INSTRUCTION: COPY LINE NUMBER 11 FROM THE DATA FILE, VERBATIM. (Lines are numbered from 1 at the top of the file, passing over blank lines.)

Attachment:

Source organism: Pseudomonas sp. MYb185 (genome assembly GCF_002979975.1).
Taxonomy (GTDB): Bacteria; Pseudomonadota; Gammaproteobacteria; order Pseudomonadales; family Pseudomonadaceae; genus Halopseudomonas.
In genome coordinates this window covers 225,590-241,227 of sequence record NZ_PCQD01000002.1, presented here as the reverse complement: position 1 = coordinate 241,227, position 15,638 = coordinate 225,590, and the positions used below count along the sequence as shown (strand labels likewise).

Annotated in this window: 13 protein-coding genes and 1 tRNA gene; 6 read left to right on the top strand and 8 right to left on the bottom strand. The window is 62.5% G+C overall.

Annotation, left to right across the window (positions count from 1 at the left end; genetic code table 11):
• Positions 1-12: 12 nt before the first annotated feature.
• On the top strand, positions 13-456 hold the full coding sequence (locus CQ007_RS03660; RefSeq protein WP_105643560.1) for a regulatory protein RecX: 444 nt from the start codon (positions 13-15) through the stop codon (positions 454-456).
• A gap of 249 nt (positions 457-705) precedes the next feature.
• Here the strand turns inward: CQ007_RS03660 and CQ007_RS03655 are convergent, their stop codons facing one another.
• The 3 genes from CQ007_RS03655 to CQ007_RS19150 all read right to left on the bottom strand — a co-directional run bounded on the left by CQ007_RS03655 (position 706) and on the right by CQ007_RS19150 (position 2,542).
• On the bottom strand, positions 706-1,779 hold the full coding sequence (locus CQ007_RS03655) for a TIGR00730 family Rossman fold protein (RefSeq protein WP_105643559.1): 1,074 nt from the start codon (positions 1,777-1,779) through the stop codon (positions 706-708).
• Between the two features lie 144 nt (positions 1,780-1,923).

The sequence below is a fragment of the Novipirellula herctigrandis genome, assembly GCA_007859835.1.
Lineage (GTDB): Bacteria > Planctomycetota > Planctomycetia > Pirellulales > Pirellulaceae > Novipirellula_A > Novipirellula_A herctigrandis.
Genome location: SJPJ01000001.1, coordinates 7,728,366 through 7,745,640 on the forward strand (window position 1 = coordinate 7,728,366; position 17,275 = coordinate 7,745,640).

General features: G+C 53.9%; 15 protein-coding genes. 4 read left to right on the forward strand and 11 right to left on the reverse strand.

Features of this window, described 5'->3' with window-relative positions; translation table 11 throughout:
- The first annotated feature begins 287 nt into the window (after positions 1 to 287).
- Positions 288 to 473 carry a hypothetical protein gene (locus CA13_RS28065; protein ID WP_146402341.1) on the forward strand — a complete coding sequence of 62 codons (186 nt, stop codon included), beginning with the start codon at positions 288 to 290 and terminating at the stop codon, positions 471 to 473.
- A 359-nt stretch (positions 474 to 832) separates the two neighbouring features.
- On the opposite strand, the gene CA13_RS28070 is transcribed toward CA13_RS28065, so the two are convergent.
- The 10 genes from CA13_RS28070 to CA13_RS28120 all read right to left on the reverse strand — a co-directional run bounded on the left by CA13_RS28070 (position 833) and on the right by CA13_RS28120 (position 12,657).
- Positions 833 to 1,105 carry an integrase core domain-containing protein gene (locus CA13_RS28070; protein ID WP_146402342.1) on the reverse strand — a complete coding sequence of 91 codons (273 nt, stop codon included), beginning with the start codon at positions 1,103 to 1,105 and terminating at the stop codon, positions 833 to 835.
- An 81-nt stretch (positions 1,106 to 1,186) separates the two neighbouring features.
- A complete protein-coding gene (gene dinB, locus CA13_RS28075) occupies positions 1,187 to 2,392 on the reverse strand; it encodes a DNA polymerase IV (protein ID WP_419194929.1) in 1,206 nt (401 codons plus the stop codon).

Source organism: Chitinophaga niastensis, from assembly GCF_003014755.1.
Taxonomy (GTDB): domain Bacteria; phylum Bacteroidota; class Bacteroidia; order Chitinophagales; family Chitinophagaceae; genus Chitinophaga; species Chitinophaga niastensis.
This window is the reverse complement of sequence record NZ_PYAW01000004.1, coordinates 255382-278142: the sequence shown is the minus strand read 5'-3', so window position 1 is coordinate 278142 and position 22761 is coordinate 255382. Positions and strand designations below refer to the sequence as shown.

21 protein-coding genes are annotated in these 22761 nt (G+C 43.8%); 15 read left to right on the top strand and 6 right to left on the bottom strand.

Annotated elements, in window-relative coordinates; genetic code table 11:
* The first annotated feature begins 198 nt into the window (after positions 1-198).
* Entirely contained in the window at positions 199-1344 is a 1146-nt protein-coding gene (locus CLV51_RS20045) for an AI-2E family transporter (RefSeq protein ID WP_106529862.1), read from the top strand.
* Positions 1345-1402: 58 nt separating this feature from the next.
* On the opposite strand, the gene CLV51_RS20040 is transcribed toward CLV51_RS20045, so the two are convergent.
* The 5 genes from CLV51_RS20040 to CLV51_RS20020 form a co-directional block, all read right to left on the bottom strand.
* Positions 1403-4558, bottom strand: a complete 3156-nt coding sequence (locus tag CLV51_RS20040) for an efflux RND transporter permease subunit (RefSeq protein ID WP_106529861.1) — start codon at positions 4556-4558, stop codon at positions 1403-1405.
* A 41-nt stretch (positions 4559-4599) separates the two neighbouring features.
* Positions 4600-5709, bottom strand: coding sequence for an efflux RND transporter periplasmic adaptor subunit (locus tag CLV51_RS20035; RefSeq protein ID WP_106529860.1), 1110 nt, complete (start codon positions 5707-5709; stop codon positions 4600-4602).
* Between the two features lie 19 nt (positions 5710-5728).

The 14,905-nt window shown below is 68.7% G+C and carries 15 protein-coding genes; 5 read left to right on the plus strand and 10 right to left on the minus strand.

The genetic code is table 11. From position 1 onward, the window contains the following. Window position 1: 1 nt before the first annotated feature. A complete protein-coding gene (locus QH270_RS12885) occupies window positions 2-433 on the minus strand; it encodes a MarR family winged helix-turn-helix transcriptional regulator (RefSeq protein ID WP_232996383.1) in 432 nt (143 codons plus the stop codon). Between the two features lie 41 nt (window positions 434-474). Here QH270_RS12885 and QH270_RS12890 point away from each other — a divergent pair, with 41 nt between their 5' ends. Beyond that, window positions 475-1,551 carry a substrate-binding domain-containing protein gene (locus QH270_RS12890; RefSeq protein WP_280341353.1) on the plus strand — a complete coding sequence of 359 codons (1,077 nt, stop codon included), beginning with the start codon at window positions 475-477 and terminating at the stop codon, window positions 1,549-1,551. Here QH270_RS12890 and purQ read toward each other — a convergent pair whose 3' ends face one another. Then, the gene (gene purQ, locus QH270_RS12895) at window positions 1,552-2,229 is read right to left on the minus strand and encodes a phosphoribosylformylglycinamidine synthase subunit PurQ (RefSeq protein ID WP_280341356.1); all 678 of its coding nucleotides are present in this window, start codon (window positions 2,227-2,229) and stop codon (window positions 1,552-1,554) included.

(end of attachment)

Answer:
• On the bottom strand, positions 706-1,779 hold the full coding sequence (locus CQ007_RS03655) for a TIGR00730 family Rossman fold protein (RefSeq protein WP_105643559.1): 1,074 nt from the start codon (positions 1,777-1,779) through the stop codon (positions 706-708).